How Has The Rapid Growth Of Low-Cost Wearable Health Monitors, Such As Those Worn On The Wrist Or Clothing, Changed Data Collection In Clinical Trials

Sarah Fowler-Dixon

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Activity monitors, smart watches, patches are just some examples of wearable monitors. Health care is full of them, sleep monitors, EKGs, radiation exposure devices, and respirator devices to name a few. With more and more of these devices becoming common place, it’s inevitable that researchers will want to mine this data. Collection and use of some of this data is already occurring as research participants are given the devices to wear and data collection goes into a research record. But, with the commonplace use of these devices for recreational purposes, it’s safe to assume that a researcher at some point will ask to access and use data that was not originally generated for research purposes.

Course Objective

As this is an evolving area of research, many questions need to be addressed. Questions such as: What do the regulations have to say about these uses? Are there ethics that come into play? Are there privacy concerns and can the manufactures of these devices just share and use information for research purposes? Does this constitute big data and if so, are there implications? Attendance at this webinar will begin to provide answers and guidance for those wishing to pursue this venue of data collection.

Course Outline

  • Types of devices being used and what is being collected
  • Federal regulations that come into play when wishing to access data
  • Privacy laws protecting data and data sharing
  • Examples of research done using this type of data
  • Technology considerations when collecting and sharing electronically captured data
  • Possible implications for data collections should the regulations change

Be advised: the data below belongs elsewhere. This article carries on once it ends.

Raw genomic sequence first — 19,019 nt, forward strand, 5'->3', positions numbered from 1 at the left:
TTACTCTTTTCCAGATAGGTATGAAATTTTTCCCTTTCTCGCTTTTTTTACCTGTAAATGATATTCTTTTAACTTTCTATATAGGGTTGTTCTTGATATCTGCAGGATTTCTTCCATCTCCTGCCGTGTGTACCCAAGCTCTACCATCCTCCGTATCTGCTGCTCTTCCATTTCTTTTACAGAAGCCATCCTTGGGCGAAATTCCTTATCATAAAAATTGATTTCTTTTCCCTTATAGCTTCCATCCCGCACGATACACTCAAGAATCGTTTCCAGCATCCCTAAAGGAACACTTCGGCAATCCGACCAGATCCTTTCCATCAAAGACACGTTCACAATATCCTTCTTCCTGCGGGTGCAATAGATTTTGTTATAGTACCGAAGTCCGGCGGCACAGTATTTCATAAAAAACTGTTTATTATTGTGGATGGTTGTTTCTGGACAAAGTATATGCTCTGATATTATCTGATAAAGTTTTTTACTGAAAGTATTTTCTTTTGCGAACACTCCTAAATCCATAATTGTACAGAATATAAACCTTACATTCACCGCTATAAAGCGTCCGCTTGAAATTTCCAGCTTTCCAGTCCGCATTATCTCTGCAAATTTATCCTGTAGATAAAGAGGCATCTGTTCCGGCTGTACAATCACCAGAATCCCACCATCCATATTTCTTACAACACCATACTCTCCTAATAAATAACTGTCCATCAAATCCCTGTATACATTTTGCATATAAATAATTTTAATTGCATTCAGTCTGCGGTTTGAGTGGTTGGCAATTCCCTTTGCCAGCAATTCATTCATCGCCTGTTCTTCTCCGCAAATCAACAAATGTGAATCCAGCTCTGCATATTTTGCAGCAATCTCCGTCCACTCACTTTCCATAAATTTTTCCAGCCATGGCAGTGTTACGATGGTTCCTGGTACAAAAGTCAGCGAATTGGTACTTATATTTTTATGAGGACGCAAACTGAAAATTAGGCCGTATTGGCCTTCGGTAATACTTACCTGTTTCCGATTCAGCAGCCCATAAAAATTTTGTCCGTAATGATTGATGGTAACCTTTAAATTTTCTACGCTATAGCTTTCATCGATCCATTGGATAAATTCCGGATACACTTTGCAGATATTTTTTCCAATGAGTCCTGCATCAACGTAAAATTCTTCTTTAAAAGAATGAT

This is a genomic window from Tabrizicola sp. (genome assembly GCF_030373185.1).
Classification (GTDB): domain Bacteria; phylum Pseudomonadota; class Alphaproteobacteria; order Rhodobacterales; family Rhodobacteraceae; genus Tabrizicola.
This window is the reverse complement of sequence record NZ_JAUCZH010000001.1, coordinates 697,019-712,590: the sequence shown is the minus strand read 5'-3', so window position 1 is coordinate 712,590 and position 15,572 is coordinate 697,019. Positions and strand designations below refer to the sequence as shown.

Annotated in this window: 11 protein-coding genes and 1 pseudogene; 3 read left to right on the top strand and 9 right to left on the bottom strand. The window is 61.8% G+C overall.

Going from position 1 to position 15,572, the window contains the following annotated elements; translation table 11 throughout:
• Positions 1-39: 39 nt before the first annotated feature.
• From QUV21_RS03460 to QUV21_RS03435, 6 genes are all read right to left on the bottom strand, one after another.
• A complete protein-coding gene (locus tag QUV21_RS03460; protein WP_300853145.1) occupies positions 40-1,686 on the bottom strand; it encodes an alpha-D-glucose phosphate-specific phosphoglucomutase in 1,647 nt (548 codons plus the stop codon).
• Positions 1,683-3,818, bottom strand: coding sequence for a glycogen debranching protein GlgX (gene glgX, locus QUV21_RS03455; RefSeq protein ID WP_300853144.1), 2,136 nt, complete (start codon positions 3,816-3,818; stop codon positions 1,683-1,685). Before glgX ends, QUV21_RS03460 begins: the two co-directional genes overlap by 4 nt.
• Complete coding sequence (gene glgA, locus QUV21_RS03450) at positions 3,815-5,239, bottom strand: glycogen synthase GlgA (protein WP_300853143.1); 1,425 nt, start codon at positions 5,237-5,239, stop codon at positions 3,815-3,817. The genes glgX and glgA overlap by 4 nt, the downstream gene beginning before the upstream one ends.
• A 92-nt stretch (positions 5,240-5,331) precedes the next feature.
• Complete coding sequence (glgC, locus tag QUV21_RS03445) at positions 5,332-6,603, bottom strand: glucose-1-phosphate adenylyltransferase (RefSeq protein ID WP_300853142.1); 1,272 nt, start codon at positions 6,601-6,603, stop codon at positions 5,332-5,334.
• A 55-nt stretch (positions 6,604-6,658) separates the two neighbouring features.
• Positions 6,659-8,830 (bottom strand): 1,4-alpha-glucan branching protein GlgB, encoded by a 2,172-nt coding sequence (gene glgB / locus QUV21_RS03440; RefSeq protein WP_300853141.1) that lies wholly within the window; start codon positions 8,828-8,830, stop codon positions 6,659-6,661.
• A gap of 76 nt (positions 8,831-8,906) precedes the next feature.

Target Audience

This webinar will provide valuable assistance to all personnel in:

  • Human Subjects Research
  • Data management
  • Healthcare interested in exploring the field of Clinical Research
  • Clinical Research Coordinators 
  • Principal Investigators/Physicians
  • Administration in charge of Clinical Research
  • Regulatory Compliance 

Webinar Events
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Training CD-DVD

Physical CD-DVD of recorded session will be despatched after 72 hrs on completion of payment

Recorded video

Recorded video session

Speaker: Sarah Fowler-Dixon, Clinical Research

Sarah Fowler-Dixon, PhD, CIP is Education Specialist and instructor with Washington University School of Medicine. She has developed a comprehensive education program for human subject research which has served as a model for other institutions. She crafted budgets, policies, procedures, reporting, and training for the new program. She has initiated the planning, development, authorship and implementation of many human subjects’ research policies, practices, guidelines, and submission and reviewer forms often working with state and federal authorities. She has provided consultation regarding ethical, federal, state, and institutional requirements for faculty and staff both in the design and execution of their projects and teaches research ethics and regulatory affairs and the fundamentals of research management to graduate and undergraduate students. More recently, she led a task force in the development of the Community Engaged Research Program at Washington University. Dr. Fowler-Dixon has simultaneously served as an Independent Consultant, providing expertise and creating supplemental educational materials, including a copyrighted workbook. Prior to joining Washington University, Dr. Fowler-Dixon was the Educational Development and Learning Specialist for Saint Louis University serving on various committees to improve research, procedures, community outreach, and retention.

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